Ani DiFranco also spoke at this year’s Folk Alliance International. DiFranco, a songwriter, label owner and activist, didn’t address the issue of political songwriting directly. But she did address her role as a well-known songwriter and musician in motivating her audience into action, specifically, to get out and vote.
DiFranco started Vote Dammit!, a group that aims to get out the vote and educate voters on issues. Before the 2016 elections, DiFranco launched a Vote Dammit! Tour as a way to convene her fans and deliver her message.
“To me a vote is an expression that acknowledges you are part of something bigger than yourself,” she told the Folk Alliance crowd. “And when you show up to vote, you are making yourself accountable to that which is bigger than yourself.”
Like many punk bands, the Kansas City band Red Kate infuses its loud, brash music with political messages, and its lead singer, the pseudonymed L. Ron Drunkard, said more bands ought to be expressing their views.
“It has always been incumbent on songwriters to address the socio-political environment,” he said. “The fight against authoritarianism never ends. I never understood why musicians weren’t stepping up during the Bush years and the country’s two longest wars.
“No individual can solve these problems alone. … We can only add our own light to the darkness, and if that extra light helps someone see, then we’re doing our job. Solidarity and collective action are our only power against those with organized money.”
Solidarity and music’s ability to unite people was the theme of Bragg’s speech. He recalled attending a concert and a Rock Against Racism rally, featuring the Clash, that was transforming.
“The guy at the top of the bill was a guy named Tom Robinson,” Bragg said. “He had a great song at the time called ‘Glad to Be Gay.’ Today, that sounds like a great idea. Back then, for being gay you’d get your head kicked in. It was an incredibly brave song to sing. And when he began singing that song that day, all these geezers standing around with me and my little gang of mates started kissing each other on the lips.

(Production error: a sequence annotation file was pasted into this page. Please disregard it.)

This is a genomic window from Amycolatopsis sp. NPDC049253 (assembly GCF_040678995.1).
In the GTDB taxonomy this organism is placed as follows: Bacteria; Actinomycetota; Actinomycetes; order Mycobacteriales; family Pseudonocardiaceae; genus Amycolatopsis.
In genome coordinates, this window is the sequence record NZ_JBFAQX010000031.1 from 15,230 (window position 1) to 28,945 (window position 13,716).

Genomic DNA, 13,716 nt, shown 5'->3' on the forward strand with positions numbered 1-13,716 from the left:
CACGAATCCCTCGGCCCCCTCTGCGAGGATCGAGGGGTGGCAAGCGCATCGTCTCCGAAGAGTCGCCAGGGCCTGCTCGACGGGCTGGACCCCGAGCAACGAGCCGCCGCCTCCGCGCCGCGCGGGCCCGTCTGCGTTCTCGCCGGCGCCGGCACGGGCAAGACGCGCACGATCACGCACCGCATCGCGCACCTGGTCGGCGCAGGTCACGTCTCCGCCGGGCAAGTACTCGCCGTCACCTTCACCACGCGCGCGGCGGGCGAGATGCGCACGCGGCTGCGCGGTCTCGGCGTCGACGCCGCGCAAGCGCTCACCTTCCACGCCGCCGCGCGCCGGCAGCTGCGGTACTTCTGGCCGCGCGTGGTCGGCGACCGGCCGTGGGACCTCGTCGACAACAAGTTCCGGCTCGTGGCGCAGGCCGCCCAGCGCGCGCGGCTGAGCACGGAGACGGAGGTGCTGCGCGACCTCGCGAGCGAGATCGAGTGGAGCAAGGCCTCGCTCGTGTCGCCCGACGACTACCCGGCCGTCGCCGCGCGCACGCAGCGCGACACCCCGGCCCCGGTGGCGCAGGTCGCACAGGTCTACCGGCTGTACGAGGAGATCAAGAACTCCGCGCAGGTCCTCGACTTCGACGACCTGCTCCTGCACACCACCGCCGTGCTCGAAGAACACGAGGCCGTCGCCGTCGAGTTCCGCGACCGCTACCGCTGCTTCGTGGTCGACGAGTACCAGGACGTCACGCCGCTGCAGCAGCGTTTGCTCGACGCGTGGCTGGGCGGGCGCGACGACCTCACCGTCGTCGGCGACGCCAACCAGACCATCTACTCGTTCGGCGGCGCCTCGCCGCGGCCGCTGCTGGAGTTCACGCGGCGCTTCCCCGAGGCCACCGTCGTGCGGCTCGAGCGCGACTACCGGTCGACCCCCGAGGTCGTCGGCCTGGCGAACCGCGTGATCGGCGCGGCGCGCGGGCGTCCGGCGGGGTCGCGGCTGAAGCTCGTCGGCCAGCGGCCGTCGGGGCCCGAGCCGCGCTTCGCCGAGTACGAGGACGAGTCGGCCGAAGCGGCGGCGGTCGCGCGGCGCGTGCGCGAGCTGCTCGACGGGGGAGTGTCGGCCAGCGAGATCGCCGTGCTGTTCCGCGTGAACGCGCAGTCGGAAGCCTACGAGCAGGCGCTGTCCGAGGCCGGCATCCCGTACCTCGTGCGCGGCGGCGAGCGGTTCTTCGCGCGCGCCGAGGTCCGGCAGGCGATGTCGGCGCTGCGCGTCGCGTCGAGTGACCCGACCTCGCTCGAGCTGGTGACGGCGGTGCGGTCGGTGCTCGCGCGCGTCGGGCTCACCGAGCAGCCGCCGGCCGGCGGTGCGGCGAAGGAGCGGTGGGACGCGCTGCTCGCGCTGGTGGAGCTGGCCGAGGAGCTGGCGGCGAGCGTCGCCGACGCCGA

“I was a 19-year-old working-class lad. I’d never met an out-gay man. And I was taken aback by this. … My first thought was, ‘Why are these gays here? This is about black people.’ It didn’t take very long that afternoon to realize that the fascists were against anybody who was in any way different. Even us little punks. And I came away from that afternoon understanding that my generation were going to define themselves in opposition to discrimination of all kinds.”
Bragg later talked about getting involved in a miners’ strike in England in 1984, using his music to express his support for the miners and their cause, which ultimately failed. But the experience affirmed what he’d learned at that rally as a teenager: Music may not be the answer, but it can be part of the solution or part of the reaction to injustice.
“Music can’t change the world,” he said. “The miners lost. The Clash didn’t change the world. They didn’t even give me the courage of my convictions. Being in that audience did. Seeing a hundred thousand kids just like me standing up against racism: that gave me the courage of my convictions to go back to work Monday morning and stand up for what I bloody well believed in.
“That’s what music can do. It can make you feel you’re not alone. Music doesn’t have agency. But we do have the ability to charge people up, to make them feel like they’re a part of something bigger.”